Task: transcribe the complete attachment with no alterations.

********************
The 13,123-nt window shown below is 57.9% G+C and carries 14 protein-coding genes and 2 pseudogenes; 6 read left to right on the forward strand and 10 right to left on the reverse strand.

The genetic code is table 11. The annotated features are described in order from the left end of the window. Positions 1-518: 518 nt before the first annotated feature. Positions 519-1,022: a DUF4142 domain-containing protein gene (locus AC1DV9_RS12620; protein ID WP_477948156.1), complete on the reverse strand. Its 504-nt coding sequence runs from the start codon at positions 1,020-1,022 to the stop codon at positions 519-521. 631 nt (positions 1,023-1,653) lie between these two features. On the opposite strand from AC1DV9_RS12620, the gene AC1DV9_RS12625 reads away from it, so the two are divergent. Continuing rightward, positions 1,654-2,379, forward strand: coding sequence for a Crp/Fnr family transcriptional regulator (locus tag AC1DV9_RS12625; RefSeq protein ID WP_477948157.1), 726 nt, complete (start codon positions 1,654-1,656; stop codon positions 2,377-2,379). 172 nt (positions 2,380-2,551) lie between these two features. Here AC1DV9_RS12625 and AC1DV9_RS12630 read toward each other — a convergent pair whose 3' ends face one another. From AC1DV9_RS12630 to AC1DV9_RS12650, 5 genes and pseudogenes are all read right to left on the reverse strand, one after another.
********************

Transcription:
The 13,123-nt window shown below is 57.9% G+C and carries 14 protein-coding genes and 2 pseudogenes; 6 read left to right on the forward strand and 10 right to left on the reverse strand.

The genetic code is table 11. The annotated features are described in order from the left end of the window. Positions 1-518: 518 nt before the first annotated feature. Positions 519-1,022: a DUF4142 domain-containing protein gene (locus AC1DV9_RS12620; protein ID WP_477948156.1), complete on the reverse strand. Its 504-nt coding sequence runs from the start codon at positions 1,020-1,022 to the stop codon at positions 519-521. 631 nt (positions 1,023-1,653) lie between these two features. On the opposite strand from AC1DV9_RS12620, the gene AC1DV9_RS12625 reads away from it, so the two are divergent. Continuing rightward, positions 1,654-2,379, forward strand: coding sequence for a Crp/Fnr family transcriptional regulator (locus tag AC1DV9_RS12625; RefSeq protein ID WP_477948157.1), 726 nt, complete (start codon positions 1,654-1,656; stop codon positions 2,377-2,379). 172 nt (positions 2,380-2,551) lie between these two features. Here AC1DV9_RS12625 and AC1DV9_RS12630 read toward each other — a convergent pair whose 3' ends face one another. From AC1DV9_RS12630 to AC1DV9_RS12650, 5 genes and pseudogenes are all read right to left on the reverse strand, one after another.